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In order to promote cooperation between Latvian scientific institutions and Industry with the European Organization for Nuclear Research (CERN) an interdisciplinary national CERN working group has been established to engage in scientific research, experiments, and projects. Latvia is planning to become an Associate Member state of CERN in 2021.
The establishment of the working group is an expression of the stakeholders’ interest in joining CERN and of a shared understanding of the benefits that the Member state status will bring to Latvia’s scientific and economic development. «This is an opportunity for fundamental and applied science to make a breakthrough, for scientists, companies and society to access the knowledge and infrastructure that for Latvia would be challenging to build, to engage companies in procurements, to provide goods and services such as accelerators components and large data processing IT-related solutions» says Prof. Toms Torims, Director of the centre of High Energy Physics and Accelerator Technologies at Riga Technical university (RTU) and CERN Scientific Associate.
The working group includes RTU, University of Latvia, Riga Stradins university, Latvian manufacturers, Latvian Chamber of Commerce and Industry (LCCI) and Industry Associations to promote technology transfer and mutual trust between scientists and entrepreneurs. The working group is coordinated by the CERN National Contact point – this function is performed by the RTU Centre of High Energy Physics and Accelerator Technologies.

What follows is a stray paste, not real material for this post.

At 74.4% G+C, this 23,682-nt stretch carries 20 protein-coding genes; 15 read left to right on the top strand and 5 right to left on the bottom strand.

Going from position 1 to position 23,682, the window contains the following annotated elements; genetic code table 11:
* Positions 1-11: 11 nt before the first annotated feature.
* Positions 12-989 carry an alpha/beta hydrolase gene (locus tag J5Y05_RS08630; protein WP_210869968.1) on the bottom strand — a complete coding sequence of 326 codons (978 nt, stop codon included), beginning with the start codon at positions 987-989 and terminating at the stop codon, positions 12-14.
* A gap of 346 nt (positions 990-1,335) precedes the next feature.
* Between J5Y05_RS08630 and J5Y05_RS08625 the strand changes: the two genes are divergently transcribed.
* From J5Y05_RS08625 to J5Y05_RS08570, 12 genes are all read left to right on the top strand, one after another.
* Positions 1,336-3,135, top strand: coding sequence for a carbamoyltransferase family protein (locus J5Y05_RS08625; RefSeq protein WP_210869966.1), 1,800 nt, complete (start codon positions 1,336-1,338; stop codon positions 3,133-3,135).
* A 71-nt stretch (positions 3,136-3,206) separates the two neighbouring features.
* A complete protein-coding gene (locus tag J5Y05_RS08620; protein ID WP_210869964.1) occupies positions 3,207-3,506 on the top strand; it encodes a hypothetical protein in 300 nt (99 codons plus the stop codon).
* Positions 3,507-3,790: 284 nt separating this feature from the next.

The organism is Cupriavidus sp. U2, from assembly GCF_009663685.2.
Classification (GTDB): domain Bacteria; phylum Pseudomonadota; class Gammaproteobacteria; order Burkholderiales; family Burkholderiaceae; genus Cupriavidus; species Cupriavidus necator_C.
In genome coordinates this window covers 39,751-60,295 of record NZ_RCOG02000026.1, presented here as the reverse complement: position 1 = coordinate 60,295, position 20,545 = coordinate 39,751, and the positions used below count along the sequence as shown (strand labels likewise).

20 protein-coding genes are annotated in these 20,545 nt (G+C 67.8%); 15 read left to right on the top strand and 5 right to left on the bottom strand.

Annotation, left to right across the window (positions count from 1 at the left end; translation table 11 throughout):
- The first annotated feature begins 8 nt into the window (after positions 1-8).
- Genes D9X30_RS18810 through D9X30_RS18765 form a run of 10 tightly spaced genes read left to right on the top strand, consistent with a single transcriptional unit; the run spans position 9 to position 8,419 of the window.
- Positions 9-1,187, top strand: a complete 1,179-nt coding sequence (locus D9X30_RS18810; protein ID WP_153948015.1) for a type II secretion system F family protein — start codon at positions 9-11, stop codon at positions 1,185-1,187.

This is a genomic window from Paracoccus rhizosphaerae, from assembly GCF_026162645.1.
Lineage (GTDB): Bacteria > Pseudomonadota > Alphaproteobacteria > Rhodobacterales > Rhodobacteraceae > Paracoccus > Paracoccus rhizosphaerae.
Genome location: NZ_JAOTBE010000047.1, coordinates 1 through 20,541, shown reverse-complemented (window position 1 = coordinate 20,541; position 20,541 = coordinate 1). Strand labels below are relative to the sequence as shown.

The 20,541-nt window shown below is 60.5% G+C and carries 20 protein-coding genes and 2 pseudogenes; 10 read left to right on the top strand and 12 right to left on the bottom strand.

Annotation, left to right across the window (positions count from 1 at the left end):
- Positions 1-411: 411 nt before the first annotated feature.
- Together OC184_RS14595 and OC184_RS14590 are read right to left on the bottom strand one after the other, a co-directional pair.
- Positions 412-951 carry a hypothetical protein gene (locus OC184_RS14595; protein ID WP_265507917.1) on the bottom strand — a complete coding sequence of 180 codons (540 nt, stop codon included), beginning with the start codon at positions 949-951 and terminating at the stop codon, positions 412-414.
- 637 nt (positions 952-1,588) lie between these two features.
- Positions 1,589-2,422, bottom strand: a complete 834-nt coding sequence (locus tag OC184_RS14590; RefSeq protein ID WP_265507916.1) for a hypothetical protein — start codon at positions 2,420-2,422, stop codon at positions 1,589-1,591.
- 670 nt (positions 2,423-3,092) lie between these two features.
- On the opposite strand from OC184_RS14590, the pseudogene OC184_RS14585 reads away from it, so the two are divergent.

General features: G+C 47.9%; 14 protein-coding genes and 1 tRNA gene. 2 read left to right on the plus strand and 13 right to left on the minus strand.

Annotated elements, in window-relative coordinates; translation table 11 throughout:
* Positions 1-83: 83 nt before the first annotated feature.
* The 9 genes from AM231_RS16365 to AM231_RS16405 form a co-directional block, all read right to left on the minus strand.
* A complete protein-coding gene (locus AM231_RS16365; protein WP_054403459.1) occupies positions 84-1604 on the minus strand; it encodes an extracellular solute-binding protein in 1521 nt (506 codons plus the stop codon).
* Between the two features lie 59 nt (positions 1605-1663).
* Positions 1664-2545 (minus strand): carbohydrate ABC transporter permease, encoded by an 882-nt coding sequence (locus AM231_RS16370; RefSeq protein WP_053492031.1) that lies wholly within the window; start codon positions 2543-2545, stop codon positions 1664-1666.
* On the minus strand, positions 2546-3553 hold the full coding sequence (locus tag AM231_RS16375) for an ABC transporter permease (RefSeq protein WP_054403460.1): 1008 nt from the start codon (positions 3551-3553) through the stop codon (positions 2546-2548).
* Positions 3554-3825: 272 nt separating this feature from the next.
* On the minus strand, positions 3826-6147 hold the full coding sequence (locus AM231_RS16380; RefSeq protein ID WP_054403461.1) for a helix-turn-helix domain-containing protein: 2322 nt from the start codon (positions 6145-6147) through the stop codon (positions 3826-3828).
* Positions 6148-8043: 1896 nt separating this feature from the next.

«Cooperation between science, business and the state creates an environment where people can live prosperously, create innovations, be productive and thus stimulate the economy», says Aigars Rostovskis, President of the LCCI, adding that Latvian companies are currently denied access to various procurements. «This is a club of highly developed products and services where Latvia has something to offer, so we cannot wait to become a full member of CERN» he points out.
Latvia’s progress towards CERN is supported by the Ministries of Education and Science, Economy and Foreign Affairs. «Membership in international organizations contributes to the scientific excellence of Latvia and the recognition of Latvian scientists. It is also increasing the interest of Latvian students in STEM fields», emphasizes Dmitrijs Stepanovs, Director of Higher Education, Science and Innovation department of the Ministry of Education and Science.
«The establishment of CERN Latvia working group creates the incentive for young scientists to develop scientific excellence in Latvia. The Ministry of Foreign Affairs also highly appreciates the cooperation at the Baltic level», says Kaspars Ozoliņš, Ambassador-Director General of the Directorate of Security Policy and International Organizations of the Ministry of Foreign Affairs.
Alongside the CERN Latvia working group, there is also the CERN Baltic group, uniting Latvian, Estonian and Lithuanian scientific institutions to coordinate cooperation with CERN and to strengthen the high energy particle physics community in the Baltic states.
CERN is the world leading science centre. It was at CERN where the Internet was invented, where the world’s most powerful particle accelerator to date – the Large Hadron Collider – is based and where the Standard Model of particle physics in its current form was completed in 2012 with the discovery of the Higgs boson. Latvian Government has confirmed Latvia’s wish to become an Associate Member state of CERN. The application for the CERN Associate Member state status is expected to be prepared and submitted to the CERN Council in the coming months.